How do you plan and write a dissertation when the world is shutting down?
When you’re under lockdown and you can’t travel to do your field research?
When the projects critical to your work – really, to your career and your future – have been halted?
Last spring, the coronavirus forced PhD students around the world to make quick decisions about whether to stay or go, pull the plug on research critical to their dissertations, or take their projects in entirely different directions. The challenges were compounded for many of those connected to the Kellogg Institute for International Studies because of the global nature of their work.
Three Kellogg-affiliated doctoral students, all comparative political scientists and all working far from home when the pandemic hit, spoke about how COVID has affected their lives and their work in the past year. These are their stories.
Dissertation: “Democratic Enculturation: Explaining African Dominant Party Systems”
They knew COVID was coming. They just didn’t know how quickly it would turn their lives upside down.
After spending several months in Botswana, PhD Fellow Paul Friesen and his wife arrived in Zimbabwe in January 2020. They expected to spend the spring there while he conducted the second half of his fieldwork for his dissertation, which examines the historical and cultural context behind why Africans support certain political parties.
Early in their stay, they began hearing more and more about COVID. Friesen, worried that an outbreak could eventually halt his research – a public opinion survey that asked questions related to religion, culture, and politics – tried to fast-track it.
In the meantime, they left the capital of Harare in March for a short vacation and had no internet access for several days. When they finally went to a restaurant where they were able to check their email, Friesen was bombarded with messages, many of them from the University of Notre Dame and the US State Department.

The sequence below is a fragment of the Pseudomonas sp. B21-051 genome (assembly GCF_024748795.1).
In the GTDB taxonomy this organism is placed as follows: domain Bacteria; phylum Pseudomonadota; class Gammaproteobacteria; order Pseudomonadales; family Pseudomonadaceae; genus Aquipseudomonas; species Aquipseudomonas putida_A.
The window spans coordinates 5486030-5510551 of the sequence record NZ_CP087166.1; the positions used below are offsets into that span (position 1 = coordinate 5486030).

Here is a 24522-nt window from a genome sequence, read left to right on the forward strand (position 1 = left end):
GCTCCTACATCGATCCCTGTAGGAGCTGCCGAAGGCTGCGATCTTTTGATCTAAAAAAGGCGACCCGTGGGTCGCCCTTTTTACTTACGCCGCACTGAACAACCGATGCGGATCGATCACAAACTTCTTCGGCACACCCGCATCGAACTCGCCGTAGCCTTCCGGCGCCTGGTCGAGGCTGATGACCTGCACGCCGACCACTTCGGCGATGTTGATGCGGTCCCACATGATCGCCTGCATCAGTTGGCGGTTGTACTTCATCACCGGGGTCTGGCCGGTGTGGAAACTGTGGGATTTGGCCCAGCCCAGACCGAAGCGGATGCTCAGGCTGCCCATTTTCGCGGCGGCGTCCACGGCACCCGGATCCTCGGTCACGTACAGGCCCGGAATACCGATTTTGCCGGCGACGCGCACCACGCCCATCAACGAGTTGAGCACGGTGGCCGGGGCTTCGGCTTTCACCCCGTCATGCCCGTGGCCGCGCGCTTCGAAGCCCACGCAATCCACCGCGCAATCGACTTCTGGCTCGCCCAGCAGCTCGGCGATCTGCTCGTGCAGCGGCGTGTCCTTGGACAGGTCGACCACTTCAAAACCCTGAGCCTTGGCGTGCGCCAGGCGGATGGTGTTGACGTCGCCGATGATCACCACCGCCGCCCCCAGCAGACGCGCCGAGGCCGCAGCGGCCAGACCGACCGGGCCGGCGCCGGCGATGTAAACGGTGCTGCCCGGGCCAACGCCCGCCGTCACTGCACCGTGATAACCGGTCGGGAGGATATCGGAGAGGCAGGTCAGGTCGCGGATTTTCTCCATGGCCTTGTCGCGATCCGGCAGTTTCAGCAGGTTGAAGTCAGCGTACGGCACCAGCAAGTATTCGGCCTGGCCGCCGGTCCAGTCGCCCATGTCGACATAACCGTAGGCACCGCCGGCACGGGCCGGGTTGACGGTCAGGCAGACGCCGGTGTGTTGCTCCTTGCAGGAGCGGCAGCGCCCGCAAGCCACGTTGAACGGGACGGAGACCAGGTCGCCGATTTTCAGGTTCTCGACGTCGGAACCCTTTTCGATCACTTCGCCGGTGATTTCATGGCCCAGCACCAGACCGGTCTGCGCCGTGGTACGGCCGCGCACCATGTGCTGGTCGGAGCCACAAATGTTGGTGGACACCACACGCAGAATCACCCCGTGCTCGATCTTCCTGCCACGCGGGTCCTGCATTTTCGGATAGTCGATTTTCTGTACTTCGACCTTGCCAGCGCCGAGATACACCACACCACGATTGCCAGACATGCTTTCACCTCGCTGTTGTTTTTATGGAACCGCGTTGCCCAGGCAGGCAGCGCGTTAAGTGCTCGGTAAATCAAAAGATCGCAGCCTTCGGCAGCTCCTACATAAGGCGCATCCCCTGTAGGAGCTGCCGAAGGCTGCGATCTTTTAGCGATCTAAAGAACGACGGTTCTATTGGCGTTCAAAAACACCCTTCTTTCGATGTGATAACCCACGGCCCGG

COVID, it seemed, had exploded overnight. They needed to decide immediately if they were going to return to the United States, even though doing so would mean walking away from his research and putting his timeline for graduation at risk.
There was another complicating factor – Friesen’s wife was several months pregnant with their first child.
“At this point we were panicking,” Friesen said. “We didn’t know how bad the pandemic was going to be, and almost overnight it seemed that we would be stuck in Zimbabwe because there were virtually no flights out. And that would mean my wife would have her baby there.”
Friesen’s project was soon canceled due to the coronavirus; he had missed finishing the survey by several weeks. But he still struggled with whether he should leave Zimbabwe immediately with his wife. Or, should he stay behind after she left and help in a country that, through his years of research there, he had come to love? Doing so would mean he could potentially get stranded there for months and miss the birth of their daughter.
“Even after I knew my research for sure was not going to happen, I felt like I was abandoning my friends and community in Zimbabwe. It’s not a country that has handled past health crises very well, and I wanted to do something to support this community that I cared about,” he said.
The couple ultimately decided to leave together; Friesen, after talking the matter over with a mentor, realized there wouldn’t be much he could do to help during a pandemic. They left Zimbabwe a week later.
“There was almost an exodus of expats trying to get back to their home countries before the pandemic got really bad, and we were paranoid that our flight would be canceled,” he recalled. “By the time we got home, we were a little shell-shocked, but happy to be home.”
From Indiana, Friesen continued teaching a course at the University of Zimbabwe that went virtual, even though it was difficult for students to watch the classes online because of the cost.